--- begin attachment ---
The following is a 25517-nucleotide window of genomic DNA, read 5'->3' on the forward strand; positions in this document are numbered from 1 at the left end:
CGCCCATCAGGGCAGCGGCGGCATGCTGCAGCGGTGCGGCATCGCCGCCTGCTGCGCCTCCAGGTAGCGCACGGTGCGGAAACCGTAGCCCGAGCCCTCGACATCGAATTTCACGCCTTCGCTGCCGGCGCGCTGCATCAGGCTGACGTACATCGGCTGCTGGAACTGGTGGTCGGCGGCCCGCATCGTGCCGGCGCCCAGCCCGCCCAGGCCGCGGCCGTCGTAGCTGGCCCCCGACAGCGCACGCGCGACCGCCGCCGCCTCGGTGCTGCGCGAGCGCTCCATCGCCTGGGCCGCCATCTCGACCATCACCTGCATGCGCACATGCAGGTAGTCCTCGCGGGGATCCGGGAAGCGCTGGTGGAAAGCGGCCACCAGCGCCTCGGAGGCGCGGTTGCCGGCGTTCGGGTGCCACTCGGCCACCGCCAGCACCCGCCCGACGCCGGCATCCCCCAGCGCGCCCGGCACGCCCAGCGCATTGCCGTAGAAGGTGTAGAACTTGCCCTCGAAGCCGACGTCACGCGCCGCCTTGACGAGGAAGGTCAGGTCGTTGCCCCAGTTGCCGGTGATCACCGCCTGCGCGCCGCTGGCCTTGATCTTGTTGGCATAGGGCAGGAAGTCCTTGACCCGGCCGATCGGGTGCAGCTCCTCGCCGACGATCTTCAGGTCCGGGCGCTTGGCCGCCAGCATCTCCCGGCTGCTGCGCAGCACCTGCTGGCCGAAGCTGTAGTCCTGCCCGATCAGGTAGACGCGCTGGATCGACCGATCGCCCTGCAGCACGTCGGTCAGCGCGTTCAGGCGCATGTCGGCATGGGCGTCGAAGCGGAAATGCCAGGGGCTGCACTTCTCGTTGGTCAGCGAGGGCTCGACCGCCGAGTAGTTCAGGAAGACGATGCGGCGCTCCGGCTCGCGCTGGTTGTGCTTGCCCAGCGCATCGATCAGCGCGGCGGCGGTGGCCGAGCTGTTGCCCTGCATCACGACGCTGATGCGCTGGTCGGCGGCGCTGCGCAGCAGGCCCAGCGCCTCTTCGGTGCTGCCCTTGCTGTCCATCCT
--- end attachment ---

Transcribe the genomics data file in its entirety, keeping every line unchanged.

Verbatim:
The following is a 25517-nucleotide window of genomic DNA, read 5'->3' on the forward strand; positions in this document are numbered from 1 at the left end:
CGCCCATCAGGGCAGCGGCGGCATGCTGCAGCGGTGCGGCATCGCCGCCTGCTGCGCCTCCAGGTAGCGCACGGTGCGGAAACCGTAGCCCGAGCCCTCGACATCGAATTTCACGCCTTCGCTGCCGGCGCGCTGCATCAGGCTGACGTACATCGGCTGCTGGAACTGGTGGTCGGCGGCCCGCATCGTGCCGGCGCCCAGCCCGCCCAGGCCGCGGCCGTCGTAGCTGGCCCCCGACAGCGCACGCGCGACCGCCGCCGCCTCGGTGCTGCGCGAGCGCTCCATCGCCTGGGCCGCCATCTCGACCATCACCTGCATGCGCACATGCAGGTAGTCCTCGCGGGGATCCGGGAAGCGCTGGTGGAAAGCGGCCACCAGCGCCTCGGAGGCGCGGTTGCCGGCGTTCGGGTGCCACTCGGCCACCGCCAGCACCCGCCCGACGCCGGCATCCCCCAGCGCGCCCGGCACGCCCAGCGCATTGCCGTAGAAGGTGTAGAACTTGCCCTCGAAGCCGACGTCACGCGCCGCCTTGACGAGGAAGGTCAGGTCGTTGCCCCAGTTGCCGGTGATCACCGCCTGCGCGCCGCTGGCCTTGATCTTGTTGGCATAGGGCAGGAAGTCCTTGACCCGGCCGATCGGGTGCAGCTCCTCGCCGACGATCTTCAGGTCCGGGCGCTTGGCCGCCAGCATCTCCCGGCTGCTGCGCAGCACCTGCTGGCCGAAGCTGTAGTCCTGCCCGATCAGGTAGACGCGCTGGATCGACCGATCGCCCTGCAGCACGTCGGTCAGCGCGTTCAGGCGCATGTCGGCATGGGCGTCGAAGCGGAAATGCCAGGGGCTGCACTTCTCGTTGGTCAGCGAGGGCTCGACCGCCGAGTAGTTCAGGAAGACGATGCGGCGCTCCGGCTCGCGCTGGTTGTGCTTGCCCAGCGCATCGATCAGCGCGGCGGCGGTGGCCGAGCTGTTGCCCTGCATCACGACGCTGATGCGCTGGTCGGCGGCGCTGCGCAGCAGGCCCAGCGCCTCTTCGGTGCTGCCCTTGCTGTCCATCCT